The NCAA women's swimming and diving championship is currently taking place in Atlanta, and William Thomas (who now goes by Lia) is competing against female swimmers.
Not surprisingly, William Thomas is cleaning house. He won the 500-yard freestyle swim by five full seconds, and today he won the 200-yard preliminaries. He's competing tonight in the 200-yard finals and will swim in the 100-yard freestyle this weekend. When Thomas stood on the podium to receive his medal for the 500-yard freestyle win, the crowd went quiet as his name was announced. There was some booing. One person even yelled, "He's a man!"
A group of protestors was also outside the Georgia Tech recreation center, where the NCAA Championships were being held. Women held up signs that said "Save Women's Sports" and "Stand Up 4 Women" as they told journalists that they were standing up for the female athletes who were being humiliated and ignored for the sake of William Thomas.
While it's all well and good that people are protesting and booing Thomas' participation in women's sports, I can't help but think to myself: why are these women competing against Thomas at all? Why are they playing along with this charade?
William Thomas Is Stealing Medals and Records Because People Are Allowing Him To
It's no question that William Thomas is a cheater who couldn't make it on the men's swimming team (he was ranked 462nd) so he decided to invade women's sports, all the while swinging around his penis in the ladies' locker room and telling his teammates that he was still attracted to women. So he's a loser and a creep. Not that we should even have to defend this position, but there's no question that Thomas' participation in women's sports is wildly unfair. There's a vast amount of evidence showing that high school male athletes blow female Olympians' records out of the water.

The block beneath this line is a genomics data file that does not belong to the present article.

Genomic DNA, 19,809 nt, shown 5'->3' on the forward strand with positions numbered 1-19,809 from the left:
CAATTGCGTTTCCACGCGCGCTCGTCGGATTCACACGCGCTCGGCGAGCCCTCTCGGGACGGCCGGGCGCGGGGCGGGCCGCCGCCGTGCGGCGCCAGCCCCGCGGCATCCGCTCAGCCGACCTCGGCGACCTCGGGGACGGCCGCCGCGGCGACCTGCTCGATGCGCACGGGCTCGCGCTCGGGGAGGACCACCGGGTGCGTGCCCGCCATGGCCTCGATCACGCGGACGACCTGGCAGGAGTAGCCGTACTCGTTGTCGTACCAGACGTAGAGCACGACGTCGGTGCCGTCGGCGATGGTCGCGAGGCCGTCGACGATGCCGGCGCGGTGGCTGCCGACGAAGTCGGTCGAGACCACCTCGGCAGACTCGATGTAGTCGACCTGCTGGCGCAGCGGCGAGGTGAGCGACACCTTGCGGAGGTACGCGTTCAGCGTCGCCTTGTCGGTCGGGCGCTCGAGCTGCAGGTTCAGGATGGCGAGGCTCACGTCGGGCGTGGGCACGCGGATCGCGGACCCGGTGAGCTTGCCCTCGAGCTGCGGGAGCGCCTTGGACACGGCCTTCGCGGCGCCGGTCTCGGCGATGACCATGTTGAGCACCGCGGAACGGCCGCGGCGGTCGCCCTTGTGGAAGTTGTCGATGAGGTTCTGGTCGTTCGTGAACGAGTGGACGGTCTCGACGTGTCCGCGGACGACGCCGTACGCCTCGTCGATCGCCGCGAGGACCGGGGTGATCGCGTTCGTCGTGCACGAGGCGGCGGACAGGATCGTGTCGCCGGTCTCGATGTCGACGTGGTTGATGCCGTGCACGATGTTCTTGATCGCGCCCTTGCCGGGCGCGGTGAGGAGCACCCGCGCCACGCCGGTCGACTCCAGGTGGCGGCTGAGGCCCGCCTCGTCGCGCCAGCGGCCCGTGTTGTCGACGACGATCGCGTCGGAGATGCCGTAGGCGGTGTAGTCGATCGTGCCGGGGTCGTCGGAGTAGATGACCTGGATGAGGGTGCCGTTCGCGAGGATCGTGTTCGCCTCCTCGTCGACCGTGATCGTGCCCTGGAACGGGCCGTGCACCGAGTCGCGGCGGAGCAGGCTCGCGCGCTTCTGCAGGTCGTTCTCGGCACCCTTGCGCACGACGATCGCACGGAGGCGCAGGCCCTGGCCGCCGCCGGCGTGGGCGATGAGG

But the only reason that Thomas is raking in any kinds of wins in women's sports is because people are allowing him to.
There will always be freaks, weirdos, con artists, and predators who try to pull a fast one on us. The world will never be entirely rid of these people no matter how much we want them to disappear. It's our responsibility to protect our children, our family, and our community from bad actors like William Thomas – not just let them swoop in and disrupt same-sex spaces such as women's sports.
What we're witnessing at the NCAA Championships is an utter failure of parents and community members to protect young women from a man who is invading their sport. One could even go so far as to say that they lost the right to be upset about Thomas' participation in the tournament the moment they allowed their daughters to enroll in the same championship. By even showing up to the pool alongside Thomas, they consent to the notion that this man belongs with female athletes.
We're witnessing an utter failure of parents and community members to protect young women from a man who is invading their sport.
Although it's somewhat satisfying to see the picture of the three female swimmers gathered at one end of the podium together, deliberately leaving Thomas at the other end by himself, they shouldn't even be up there in the first place. Not a single one of those female swimmers should be participating in this clown show, and if they refused to take part in this charade, Thomas would have never even been on that podium in the first place.